Caracas, April 18, 2018 (venezuelanalysis.com) – Two Chevron employees were arrested in the Venezuelan city of Puerto La Cruz on Monday, as part of the Bolivarian government’s ongoing anti-corruption drive.
Begun last September, Venezuela’s hardline campaign against corruption and influence peddling has led to legal action against dozens of employees and executives in the state oil sector, but these are the first arrests targeting personnel from a private foreign company.
According to sources interviewed by Reuters, agents of the Bolivarian Intelligence Services (SEBIN) raided PetroPiar’s Puerto la Cruz offices, located in the northeastern Venezuelan state of Anzoategui, to make the arrests.
PetroPiar is a 70/30 joint venture between state oil company PDVSA and Chevron, the largest US oil company operating in Venezuela today. One of the detained men, Carlos Agarra, is a chemical engineer recently relocated to Venezuela from Chevron’s Argentina operations, while the second detainee, Rene Vasquez, is a procurement advisor.
Monday’s arrests were not the first time personnel associated with the Petropiar have been accused of corruption. In January, seven PetroPiar managers were detained on grounds of embezzlement and conspiracy involving manipulation of production figures.
Focused on the oil and foreign currency exchange sectors, the anti-corruption drive has led to the arrests of some 80 PDVSA employees, 20 of whom are high-level executives. Among the top figures facing prosecution are former oil ministers Eulogio del Pino and Nelson Martinez.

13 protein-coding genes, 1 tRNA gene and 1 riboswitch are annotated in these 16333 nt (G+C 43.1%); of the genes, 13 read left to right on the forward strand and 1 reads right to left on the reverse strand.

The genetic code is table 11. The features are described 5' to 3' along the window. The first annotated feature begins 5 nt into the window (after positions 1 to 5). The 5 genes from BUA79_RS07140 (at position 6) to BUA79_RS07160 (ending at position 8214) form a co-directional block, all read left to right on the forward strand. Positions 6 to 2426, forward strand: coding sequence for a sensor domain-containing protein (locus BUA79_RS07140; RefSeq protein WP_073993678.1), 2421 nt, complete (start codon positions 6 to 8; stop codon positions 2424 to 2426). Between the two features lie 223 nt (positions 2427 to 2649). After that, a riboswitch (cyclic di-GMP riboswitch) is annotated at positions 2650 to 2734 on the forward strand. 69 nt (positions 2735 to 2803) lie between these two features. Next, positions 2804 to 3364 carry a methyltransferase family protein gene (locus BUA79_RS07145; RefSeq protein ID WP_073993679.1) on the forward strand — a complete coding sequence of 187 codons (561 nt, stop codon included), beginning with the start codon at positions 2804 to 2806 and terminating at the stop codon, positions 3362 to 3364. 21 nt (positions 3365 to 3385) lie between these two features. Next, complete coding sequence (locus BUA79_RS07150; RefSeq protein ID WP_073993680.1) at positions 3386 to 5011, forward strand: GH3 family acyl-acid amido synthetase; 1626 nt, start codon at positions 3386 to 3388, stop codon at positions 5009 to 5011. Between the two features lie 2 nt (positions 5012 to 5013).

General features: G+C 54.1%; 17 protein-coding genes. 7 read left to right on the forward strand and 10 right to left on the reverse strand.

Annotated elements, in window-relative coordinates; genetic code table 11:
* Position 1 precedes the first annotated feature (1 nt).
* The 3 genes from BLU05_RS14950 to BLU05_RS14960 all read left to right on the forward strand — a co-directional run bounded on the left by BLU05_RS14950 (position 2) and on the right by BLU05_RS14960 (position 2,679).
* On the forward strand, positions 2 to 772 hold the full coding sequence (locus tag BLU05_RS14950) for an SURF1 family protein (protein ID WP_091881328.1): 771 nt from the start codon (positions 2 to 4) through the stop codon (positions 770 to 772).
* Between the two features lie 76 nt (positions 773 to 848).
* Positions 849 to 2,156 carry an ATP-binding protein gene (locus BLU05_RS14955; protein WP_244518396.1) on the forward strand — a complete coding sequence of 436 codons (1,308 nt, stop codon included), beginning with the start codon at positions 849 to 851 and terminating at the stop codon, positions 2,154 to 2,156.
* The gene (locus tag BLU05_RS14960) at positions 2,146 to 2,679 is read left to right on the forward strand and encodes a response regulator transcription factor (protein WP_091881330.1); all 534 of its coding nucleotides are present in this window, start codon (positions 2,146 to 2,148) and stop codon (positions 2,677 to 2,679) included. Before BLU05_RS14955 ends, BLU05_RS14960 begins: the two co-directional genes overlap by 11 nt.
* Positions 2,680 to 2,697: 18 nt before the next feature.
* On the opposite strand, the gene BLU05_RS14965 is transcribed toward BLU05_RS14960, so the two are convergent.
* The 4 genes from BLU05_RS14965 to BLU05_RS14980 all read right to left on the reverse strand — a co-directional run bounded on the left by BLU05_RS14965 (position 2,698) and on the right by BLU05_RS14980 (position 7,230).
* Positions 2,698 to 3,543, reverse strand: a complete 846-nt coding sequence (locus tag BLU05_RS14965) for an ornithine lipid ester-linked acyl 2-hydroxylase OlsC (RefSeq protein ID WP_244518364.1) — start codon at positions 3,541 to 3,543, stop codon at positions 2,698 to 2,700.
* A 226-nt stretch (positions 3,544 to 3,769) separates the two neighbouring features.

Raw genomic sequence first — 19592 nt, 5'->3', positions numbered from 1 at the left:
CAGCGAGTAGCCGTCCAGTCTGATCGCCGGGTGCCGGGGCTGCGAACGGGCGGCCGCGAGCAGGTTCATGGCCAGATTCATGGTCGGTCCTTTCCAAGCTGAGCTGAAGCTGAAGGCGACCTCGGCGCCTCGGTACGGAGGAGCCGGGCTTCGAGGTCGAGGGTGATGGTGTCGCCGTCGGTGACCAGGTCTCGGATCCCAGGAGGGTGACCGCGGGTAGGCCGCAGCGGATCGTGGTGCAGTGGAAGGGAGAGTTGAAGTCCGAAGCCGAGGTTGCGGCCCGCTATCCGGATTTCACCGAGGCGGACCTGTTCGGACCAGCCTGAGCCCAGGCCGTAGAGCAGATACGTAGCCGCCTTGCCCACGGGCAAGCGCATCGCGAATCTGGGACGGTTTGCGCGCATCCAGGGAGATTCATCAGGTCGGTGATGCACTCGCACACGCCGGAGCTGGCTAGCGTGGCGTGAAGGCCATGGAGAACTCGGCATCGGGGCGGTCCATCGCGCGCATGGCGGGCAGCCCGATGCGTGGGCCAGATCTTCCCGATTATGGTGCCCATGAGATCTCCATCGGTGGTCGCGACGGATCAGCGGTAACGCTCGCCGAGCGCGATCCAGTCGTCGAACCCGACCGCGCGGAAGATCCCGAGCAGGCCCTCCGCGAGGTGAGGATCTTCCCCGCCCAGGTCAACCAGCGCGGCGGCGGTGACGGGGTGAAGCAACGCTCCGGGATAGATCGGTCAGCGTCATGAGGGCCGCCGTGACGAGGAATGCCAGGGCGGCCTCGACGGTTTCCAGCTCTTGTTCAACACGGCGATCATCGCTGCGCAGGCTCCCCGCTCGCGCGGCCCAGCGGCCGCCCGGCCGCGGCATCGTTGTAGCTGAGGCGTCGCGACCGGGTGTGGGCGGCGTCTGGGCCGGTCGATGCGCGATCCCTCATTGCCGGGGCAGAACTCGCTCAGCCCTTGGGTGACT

The most important figure charged with corruption still remains at large. Rafael Ramirez, who was Chavez’s longest-serving oil minister, is sought by Venezuelan authorities and has a capture order issued by Interpol in January.
Although many have welcomed President Nicolas Maduro and Attorney General Tarek William Saab’s crackdown on corruption, some analysts claim that the campaign reflects factional disputes within Chavismo and has hampered the state oil company’s already flagging production.
Production reached record lows of 1.6 million barrels per day in January and has continued to fall throughout the year, as newly named military personnel were tapped to replace civilian staff members in the state oil company. Among the military officials is the new president of PDVSA, Manuel Quevedo.
On Tuesday, Chevron responded to the arrests stating that “Our legal team is evaluating the situation and working towards the timely release of these employees,” adding,“We have contacted the local authorities to understand the basis of the detention and to ensure the safety and wellbeing of these employees.”